Foucault now attempts to give some 'real content' to the notion of 'rules of formation.' He will begin by looking at the formation of objects, using the example of psychopathology from the late nineteenth century onwards (whose objects seem range from major ones like 'madness' to minor, more specific ones like 'sexual aberrations and disturbances' or 'criminality'). The objects of psychopathology arise in different ways, and some get completely erased; all are transformed over time. What rules govern these processes?
First, we can consider 'surfaces of emergence,' the fields in which an object first arises. These can be pre- existing fields like family, social group, work situation, etc., each of which is normative to some degree, each of which has developed a 'margin of tolerance' that roughly defines the field by what it rejects (in the present example, by what it deems 'mad'). There are also markedly new surfaces that begin to emerge in the late nineteenth century, such as art (with a new, strict normativity), sexuality (as an observable field of possible deviations), and penality (in which madness and crime become linked for the first time). All of these serve as surfaces of emergence for the objects of psychopathology; they are fields of 'initial differentiation,' whose 'distances, discontinuities, and thresholds' allow psychiatric discourse to define what it is talking about (thereby creating apparently definite objects of discourse).
Second, the 'authorities of delimitation' must be considered. Who had the authority to 'delimit, designate, name, and define' objects like madness? What was the structure of their power (both in its organization and in how it was publicly perceived), and what were the processes by which they adjudicated the limits of a given object? Finally, we must analyze 'grids of specification,' the systems by which madnesses were described, separated, and classified (for the nineteenth century, Foucault lists 'the soul the body the life and history of individuals [and] the interplays of neuropsychological correlations,' each system with its own organizing principles).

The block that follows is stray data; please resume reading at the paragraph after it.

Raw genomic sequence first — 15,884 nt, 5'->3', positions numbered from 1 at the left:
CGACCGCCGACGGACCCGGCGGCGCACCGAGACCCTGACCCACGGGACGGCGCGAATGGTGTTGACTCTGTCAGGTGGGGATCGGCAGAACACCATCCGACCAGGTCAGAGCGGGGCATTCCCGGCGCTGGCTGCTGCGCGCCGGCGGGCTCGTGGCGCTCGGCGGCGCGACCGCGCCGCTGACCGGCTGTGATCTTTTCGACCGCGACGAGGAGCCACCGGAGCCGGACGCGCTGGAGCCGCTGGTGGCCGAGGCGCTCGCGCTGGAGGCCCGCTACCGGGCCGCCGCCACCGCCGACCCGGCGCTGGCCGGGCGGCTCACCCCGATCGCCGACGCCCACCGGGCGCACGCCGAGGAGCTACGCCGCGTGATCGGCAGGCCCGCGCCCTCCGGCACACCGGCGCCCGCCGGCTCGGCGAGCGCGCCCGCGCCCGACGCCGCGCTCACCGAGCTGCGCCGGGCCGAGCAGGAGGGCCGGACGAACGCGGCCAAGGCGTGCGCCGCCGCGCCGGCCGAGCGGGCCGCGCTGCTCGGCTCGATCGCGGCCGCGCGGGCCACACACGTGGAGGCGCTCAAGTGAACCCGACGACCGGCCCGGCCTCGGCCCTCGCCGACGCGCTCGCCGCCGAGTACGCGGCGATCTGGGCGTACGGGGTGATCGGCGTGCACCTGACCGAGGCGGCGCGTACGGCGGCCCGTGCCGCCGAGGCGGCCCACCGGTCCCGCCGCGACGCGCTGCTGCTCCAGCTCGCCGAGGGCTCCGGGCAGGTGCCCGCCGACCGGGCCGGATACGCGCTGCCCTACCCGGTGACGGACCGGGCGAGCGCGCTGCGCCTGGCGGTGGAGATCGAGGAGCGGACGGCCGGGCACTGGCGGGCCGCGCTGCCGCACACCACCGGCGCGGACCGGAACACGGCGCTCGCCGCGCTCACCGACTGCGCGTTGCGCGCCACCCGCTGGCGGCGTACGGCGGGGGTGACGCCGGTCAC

But this picture of the emergence of discursive objects is still only partial, because it fails to address the complexity of the relations between the object and its plane(s) of emergence on the one hand, and between the various planes on the other; none of these are truly separate from each other. To really examine the emergence of discursive objects, our focal point must be not the individual planes of emergence, but their overlaps, tensions, and relations as they give rise to discursive objects. Similarly, we will not find certain 'privileged objects' that define a discourse, but rather a dispersal of many objects. It is thus the complex formation of this dispersed field of objects that characterizes a given discourse (here, psychopathology).
This analysis generates four 'remarks and consequences:' 1. Objects do not pre- exist their emergence under certain complex, relational, discursive conditions. 2. The object is therefore not defined by its internal, conceptual nature, but by its exterior relations, its triangulation or juxtaposition with other objects in a 'field of exteriority.' 3. It becomes important to separate properly 'discursive relations' from 'primary' and 'secondary' relations within a discourse. An example of a primary relation might be the relation between the nineteenth-century bourgeoisie and the judicial system; a secondary one would be a nineteenth-century psychiatrist writing about the relationship between criminality and psychology. Neither level will consistently show us how a discursive object is formed; such levels cannot always 'superposed' on the relations responsible for the formation of objects. These latter relations are 'properly discursive' ones, and they interlock with the other levels in complex ways. 4. Discursive relations are thus not 'within' discourse itself, but neither are they 'exterior' to it; they take place 'at the limit of discourse.'
In this analysis, then, psychopathology as a provisional, reflexive category has given way to a dispersal of objects and discursive relations that cover more ground, and in greater complexity. We have been able to see psychopathology 'as a discipline in a constant state of renewal.' That discipline's constancy lies neither in its objects nor the ways in which those objects emerged or were characterized, but rather 'the relation between the surfaces on which they appear.'